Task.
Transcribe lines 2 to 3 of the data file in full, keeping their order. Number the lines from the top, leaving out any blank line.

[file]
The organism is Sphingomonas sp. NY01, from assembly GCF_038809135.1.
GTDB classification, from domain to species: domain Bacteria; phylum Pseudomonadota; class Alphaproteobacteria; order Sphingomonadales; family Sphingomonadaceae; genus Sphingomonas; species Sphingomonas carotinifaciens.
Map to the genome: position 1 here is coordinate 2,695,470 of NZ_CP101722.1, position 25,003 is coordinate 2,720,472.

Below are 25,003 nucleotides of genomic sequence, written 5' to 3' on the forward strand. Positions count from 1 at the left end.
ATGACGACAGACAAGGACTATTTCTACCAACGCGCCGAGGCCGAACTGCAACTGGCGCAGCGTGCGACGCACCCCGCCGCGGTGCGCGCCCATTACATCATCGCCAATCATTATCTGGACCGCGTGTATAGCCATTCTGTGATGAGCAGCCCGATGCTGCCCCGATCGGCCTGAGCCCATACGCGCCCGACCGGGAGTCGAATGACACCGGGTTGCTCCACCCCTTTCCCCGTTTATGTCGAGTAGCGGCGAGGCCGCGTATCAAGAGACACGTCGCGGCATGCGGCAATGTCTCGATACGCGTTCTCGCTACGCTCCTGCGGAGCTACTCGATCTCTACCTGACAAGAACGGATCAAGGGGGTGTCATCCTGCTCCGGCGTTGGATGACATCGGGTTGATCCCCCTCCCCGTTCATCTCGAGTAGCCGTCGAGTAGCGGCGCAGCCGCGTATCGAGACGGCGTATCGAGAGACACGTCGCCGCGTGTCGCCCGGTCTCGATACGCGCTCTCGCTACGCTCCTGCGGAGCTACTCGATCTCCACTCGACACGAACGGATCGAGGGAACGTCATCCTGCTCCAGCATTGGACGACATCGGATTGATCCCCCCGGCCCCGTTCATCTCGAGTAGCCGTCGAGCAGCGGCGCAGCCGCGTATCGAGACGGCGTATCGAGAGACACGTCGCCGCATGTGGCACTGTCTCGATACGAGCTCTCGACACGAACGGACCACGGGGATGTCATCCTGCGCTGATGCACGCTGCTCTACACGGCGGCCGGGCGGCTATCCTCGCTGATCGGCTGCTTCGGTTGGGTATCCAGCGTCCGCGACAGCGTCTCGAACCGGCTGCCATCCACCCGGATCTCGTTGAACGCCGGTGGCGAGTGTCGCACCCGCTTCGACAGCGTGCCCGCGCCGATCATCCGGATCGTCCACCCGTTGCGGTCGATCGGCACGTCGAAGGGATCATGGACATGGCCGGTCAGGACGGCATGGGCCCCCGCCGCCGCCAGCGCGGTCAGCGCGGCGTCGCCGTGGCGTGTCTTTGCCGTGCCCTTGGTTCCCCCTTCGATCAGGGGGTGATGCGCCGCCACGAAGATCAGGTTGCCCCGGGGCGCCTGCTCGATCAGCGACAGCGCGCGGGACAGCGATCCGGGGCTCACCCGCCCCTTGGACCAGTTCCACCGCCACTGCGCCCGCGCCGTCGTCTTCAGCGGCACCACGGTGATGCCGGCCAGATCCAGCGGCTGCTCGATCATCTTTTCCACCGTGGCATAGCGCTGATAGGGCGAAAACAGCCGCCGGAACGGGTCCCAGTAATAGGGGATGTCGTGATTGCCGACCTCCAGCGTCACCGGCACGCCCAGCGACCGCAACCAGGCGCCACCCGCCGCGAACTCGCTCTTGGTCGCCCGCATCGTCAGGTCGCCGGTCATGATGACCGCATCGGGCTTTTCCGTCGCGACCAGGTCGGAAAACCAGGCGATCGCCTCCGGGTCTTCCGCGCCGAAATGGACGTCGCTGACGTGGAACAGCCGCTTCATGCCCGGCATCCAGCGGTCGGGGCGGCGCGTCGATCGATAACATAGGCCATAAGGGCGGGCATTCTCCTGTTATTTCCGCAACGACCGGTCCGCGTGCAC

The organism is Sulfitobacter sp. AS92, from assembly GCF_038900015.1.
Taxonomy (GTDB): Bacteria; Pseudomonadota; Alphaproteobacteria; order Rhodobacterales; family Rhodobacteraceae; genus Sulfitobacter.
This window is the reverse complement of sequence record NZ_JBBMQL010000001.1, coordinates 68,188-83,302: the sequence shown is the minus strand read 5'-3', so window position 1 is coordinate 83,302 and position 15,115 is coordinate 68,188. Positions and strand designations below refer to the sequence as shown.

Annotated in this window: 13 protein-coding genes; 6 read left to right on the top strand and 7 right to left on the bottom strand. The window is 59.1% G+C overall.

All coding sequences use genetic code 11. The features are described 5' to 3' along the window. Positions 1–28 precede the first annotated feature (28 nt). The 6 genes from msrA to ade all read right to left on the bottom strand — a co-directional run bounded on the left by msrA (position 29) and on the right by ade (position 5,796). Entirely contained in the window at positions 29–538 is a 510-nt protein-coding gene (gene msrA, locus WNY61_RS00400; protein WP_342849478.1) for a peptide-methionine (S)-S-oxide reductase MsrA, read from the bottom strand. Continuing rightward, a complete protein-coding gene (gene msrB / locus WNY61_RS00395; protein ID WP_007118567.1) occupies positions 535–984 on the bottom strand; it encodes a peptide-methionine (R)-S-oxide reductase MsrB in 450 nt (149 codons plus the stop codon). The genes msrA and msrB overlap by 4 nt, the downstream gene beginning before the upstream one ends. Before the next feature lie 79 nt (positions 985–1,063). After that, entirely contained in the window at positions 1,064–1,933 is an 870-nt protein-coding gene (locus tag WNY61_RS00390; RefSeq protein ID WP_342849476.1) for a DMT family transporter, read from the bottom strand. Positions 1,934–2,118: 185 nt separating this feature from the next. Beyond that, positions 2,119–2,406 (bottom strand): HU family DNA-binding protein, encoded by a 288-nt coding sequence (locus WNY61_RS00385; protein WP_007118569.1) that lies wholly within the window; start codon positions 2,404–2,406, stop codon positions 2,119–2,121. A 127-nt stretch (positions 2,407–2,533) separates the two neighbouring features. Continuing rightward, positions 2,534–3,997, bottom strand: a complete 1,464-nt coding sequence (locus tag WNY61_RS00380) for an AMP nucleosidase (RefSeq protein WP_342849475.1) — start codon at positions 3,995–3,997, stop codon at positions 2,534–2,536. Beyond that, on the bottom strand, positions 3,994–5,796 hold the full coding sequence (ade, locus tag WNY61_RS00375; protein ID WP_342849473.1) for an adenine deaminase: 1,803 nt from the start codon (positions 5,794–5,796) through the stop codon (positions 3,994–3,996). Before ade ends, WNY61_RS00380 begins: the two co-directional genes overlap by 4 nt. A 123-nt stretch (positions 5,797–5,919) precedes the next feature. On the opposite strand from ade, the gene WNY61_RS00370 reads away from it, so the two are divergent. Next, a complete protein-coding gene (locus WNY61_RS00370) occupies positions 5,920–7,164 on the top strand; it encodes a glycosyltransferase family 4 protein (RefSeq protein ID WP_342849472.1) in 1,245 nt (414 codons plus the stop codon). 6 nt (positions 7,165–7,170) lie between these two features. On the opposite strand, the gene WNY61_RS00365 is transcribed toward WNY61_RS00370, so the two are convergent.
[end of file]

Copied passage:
GTDB classification, from domain to species: domain Bacteria; phylum Pseudomonadota; class Alphaproteobacteria; order Sphingomonadales; family Sphingomonadaceae; genus Sphingomonas; species Sphingomonas carotinifaciens.
Map to the genome: position 1 here is coordinate 2,695,470 of NZ_CP101722.1, position 25,003 is coordinate 2,720,472.